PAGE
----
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Title: Wetlands and water quality : a regional review of recent research in the United States on the role of freshwater and saltwater wetlands as sources, sinks, and transformers of nitrogen, phosphorus, and various heavy metals
Authors: Nixon, Scott W., 1943-2012
Lee, Virginia.
Keywords: Literature review
Water quality
Environmental aspects
Publisher: U.S. Army Engineer Waterways Experiment Station
Series/Report no.: Technical Report (Wetlands Research Program (U.S.)) ; no. Technical Report Y-86-2
Abstract: This report is the first in a series of four literature reviews on wetland functions and values. Each review covers one of the following four broad wetlands functions and values: (1.) water quality, (2.) fish and wildlife habitat, (3.) socioeconomics, and (4.) hydraulics. The four reports, along with other information, were used to develop a multiyear wetlands functions and values research study plan implemented by the US Army Engineer Waterways Experiment Station. This report examines the literature on water quality functions of wetlands. The coterminous United States and Alaska were divided into seven geographic regions representing groups of Corps of Engineers Districts. Within each geographic region, the quality and quantity of literature were examined by wetland type and function within wetland type. The specific water quality functions examined included wetlands as sources, sinks, and transformers of nutrients and heavy metals. A review of literature on mass balance studies of nutrients and heavy metals was also provided for each region. Recommendations are provided to address data gaps identified during the literature review. Study results indicated considerable diversity in the quantity and quality of wetlands water quality literature between and within each geographic region of the coterminous United States and Alaska. In general, wetlands water quality has been studied most intensely in the estuarine marshes of the Gulf and North Atlantic coasts. Water quality in freshwater wetlands has not received attention commensurate with the wide distribution of these wetland types. Most previous wetlands water quality research has been fragmented into site-specific or function-specific studies. Very few mass balance studies have been conducted. Two complementary approaches to addressing wetlands water quality research data gaps are recommended. The first approach is to develop mass balances or budgets of carbon, nutrients, heavy metals, and other possible pollutants. The mass balance studies should be determined at carefully selected field sites over several annual cycles. The second approach would focus on the design, construction, and use of experimental wetland microcosms. The microcosms would permit assessment of the fates and effects of various materials under highly controlled conditions.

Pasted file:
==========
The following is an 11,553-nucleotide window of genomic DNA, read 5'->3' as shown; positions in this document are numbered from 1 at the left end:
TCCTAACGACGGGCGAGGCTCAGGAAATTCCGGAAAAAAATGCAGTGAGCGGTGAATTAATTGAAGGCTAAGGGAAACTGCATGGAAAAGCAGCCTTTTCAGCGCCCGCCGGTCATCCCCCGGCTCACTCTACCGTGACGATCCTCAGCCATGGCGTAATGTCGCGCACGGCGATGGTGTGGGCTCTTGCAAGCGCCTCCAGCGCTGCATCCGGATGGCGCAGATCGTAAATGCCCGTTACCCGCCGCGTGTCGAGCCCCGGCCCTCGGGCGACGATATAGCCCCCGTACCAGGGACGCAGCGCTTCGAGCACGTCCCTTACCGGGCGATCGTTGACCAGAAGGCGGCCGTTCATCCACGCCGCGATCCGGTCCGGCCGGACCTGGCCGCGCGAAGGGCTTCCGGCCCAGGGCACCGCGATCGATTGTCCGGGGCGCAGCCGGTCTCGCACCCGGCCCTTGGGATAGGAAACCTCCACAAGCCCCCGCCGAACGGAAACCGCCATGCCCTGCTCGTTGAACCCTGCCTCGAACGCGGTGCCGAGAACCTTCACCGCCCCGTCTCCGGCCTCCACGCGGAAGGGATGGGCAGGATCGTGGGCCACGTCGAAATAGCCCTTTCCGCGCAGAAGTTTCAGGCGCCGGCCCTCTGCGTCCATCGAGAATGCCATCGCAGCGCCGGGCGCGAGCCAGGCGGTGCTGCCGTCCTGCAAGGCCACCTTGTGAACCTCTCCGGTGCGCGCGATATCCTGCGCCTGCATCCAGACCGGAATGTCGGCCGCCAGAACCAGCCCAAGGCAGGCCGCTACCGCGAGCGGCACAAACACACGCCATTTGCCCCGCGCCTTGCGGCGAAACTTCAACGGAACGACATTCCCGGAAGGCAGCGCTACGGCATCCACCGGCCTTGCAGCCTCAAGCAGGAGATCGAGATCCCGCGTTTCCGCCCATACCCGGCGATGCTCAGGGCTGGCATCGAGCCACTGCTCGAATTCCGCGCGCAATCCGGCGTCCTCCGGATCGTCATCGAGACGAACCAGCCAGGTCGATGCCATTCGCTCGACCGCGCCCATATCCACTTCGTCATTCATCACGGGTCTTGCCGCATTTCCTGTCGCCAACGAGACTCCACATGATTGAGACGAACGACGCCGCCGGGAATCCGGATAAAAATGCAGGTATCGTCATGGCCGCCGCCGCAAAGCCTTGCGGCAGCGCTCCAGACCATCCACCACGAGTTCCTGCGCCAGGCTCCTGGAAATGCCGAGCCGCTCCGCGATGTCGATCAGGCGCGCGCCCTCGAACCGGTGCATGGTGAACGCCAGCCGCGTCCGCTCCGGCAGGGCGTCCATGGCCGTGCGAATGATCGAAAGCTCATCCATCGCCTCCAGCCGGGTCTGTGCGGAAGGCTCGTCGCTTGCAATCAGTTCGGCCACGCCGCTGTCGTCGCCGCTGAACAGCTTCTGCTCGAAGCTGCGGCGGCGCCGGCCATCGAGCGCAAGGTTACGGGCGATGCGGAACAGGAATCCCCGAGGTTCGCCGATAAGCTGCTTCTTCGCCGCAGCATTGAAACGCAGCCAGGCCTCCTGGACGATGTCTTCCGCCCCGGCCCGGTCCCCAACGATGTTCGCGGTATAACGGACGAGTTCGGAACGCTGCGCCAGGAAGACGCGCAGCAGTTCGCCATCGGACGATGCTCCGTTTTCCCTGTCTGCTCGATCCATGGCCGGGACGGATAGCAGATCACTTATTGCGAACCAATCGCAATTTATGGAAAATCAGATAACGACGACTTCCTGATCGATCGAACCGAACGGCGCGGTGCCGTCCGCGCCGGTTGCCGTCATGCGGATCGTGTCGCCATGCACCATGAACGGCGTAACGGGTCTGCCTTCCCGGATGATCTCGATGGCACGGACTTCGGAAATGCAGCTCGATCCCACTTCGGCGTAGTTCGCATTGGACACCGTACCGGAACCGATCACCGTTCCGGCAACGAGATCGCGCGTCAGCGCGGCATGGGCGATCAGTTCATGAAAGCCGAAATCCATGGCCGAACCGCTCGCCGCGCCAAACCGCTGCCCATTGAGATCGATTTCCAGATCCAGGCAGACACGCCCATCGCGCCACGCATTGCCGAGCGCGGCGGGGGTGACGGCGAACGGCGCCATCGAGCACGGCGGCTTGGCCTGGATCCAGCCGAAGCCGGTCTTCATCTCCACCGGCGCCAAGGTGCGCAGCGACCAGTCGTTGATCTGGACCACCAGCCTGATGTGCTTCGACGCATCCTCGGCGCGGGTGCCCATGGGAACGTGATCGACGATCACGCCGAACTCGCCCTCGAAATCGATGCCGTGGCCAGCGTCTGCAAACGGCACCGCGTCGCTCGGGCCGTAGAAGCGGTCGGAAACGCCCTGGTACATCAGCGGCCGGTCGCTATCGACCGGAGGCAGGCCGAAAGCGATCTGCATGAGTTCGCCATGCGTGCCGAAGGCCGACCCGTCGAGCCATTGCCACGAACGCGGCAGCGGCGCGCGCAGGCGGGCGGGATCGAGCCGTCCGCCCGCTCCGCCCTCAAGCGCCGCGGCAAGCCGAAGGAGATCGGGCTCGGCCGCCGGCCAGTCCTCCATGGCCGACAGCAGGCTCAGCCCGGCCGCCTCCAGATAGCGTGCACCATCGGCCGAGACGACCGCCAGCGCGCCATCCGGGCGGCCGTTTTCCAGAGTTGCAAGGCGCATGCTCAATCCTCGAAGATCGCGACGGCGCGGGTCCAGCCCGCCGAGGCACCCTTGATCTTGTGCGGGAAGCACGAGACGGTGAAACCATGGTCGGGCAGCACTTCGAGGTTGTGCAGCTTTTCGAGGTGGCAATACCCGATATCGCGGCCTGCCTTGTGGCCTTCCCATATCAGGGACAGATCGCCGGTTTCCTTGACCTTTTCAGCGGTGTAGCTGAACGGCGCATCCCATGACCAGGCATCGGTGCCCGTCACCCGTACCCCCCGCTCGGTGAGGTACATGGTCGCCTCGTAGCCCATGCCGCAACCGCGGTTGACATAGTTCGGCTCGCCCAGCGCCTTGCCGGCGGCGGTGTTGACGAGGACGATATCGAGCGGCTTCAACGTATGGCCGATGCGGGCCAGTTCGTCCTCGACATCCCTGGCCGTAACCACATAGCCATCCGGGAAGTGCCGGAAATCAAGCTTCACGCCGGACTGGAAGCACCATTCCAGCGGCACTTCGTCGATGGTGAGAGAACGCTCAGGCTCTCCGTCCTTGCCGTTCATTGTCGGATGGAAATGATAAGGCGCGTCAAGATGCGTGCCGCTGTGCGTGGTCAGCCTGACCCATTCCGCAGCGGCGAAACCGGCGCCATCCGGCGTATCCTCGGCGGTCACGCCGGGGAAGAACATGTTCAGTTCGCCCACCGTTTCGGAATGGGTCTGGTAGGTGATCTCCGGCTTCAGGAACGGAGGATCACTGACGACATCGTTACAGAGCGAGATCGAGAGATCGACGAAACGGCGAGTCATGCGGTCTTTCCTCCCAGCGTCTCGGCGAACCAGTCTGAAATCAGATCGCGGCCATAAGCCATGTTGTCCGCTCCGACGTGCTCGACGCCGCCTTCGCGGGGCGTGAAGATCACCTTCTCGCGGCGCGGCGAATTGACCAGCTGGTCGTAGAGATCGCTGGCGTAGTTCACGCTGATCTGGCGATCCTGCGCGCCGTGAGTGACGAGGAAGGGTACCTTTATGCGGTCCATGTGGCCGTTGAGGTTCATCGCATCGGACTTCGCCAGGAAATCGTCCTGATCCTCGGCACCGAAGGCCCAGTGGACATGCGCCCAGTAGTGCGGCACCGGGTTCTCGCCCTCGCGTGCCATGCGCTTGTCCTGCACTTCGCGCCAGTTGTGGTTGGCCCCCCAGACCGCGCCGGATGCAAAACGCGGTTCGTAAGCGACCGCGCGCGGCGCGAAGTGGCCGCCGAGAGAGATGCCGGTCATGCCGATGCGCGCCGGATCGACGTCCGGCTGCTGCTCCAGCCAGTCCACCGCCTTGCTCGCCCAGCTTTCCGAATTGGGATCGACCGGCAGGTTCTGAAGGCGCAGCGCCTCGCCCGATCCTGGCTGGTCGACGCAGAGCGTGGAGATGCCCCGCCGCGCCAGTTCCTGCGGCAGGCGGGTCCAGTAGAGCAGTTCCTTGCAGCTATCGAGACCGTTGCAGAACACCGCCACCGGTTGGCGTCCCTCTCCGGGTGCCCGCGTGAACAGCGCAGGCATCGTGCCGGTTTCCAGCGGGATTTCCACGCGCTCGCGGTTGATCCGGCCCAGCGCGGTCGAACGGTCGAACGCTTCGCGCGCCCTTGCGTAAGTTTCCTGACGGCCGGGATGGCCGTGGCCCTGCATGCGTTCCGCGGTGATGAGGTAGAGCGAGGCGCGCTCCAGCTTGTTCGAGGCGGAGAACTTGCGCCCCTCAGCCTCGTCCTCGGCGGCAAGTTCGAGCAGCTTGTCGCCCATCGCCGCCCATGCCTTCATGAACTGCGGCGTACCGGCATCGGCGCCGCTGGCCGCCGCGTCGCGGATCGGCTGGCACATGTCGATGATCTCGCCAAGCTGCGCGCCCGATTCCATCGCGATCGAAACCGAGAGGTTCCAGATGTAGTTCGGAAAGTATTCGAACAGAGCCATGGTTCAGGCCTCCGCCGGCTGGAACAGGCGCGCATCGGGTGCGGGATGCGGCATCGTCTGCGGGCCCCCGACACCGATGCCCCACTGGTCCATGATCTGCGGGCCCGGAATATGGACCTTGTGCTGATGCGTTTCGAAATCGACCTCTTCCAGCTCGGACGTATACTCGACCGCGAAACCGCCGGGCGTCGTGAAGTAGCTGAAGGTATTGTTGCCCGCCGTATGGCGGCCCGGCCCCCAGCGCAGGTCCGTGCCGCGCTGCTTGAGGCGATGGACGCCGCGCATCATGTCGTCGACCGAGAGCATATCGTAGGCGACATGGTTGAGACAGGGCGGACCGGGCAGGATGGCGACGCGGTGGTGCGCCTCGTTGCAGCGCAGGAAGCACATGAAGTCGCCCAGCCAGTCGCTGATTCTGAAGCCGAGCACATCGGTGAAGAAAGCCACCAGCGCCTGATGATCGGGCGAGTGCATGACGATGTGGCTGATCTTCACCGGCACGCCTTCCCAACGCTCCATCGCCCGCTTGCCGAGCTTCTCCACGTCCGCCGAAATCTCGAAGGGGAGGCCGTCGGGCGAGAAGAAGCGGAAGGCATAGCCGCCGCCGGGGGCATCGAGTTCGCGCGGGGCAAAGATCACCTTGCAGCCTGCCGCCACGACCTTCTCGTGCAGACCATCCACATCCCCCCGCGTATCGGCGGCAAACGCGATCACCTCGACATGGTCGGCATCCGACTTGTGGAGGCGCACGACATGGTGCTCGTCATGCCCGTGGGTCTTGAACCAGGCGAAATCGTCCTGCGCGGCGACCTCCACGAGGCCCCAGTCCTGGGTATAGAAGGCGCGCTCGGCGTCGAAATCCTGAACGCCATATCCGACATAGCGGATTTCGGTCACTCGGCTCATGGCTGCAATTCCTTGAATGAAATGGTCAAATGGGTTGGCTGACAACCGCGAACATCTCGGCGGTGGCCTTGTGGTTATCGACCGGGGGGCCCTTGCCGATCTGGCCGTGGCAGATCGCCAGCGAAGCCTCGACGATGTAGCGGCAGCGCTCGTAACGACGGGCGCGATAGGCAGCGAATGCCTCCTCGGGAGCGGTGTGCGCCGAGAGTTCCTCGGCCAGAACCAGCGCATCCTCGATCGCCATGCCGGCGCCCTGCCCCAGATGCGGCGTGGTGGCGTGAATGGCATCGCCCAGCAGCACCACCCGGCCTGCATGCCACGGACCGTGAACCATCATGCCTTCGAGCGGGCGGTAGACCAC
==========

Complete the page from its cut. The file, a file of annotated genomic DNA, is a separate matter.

Description: Technical report
Gov't Doc #: Technical Report Y-86-2
Rights: Approved for public release; distribution is unlimited.
Size: 23 pages
Types of Materials: PDF
Appears in Collections:Technical Report

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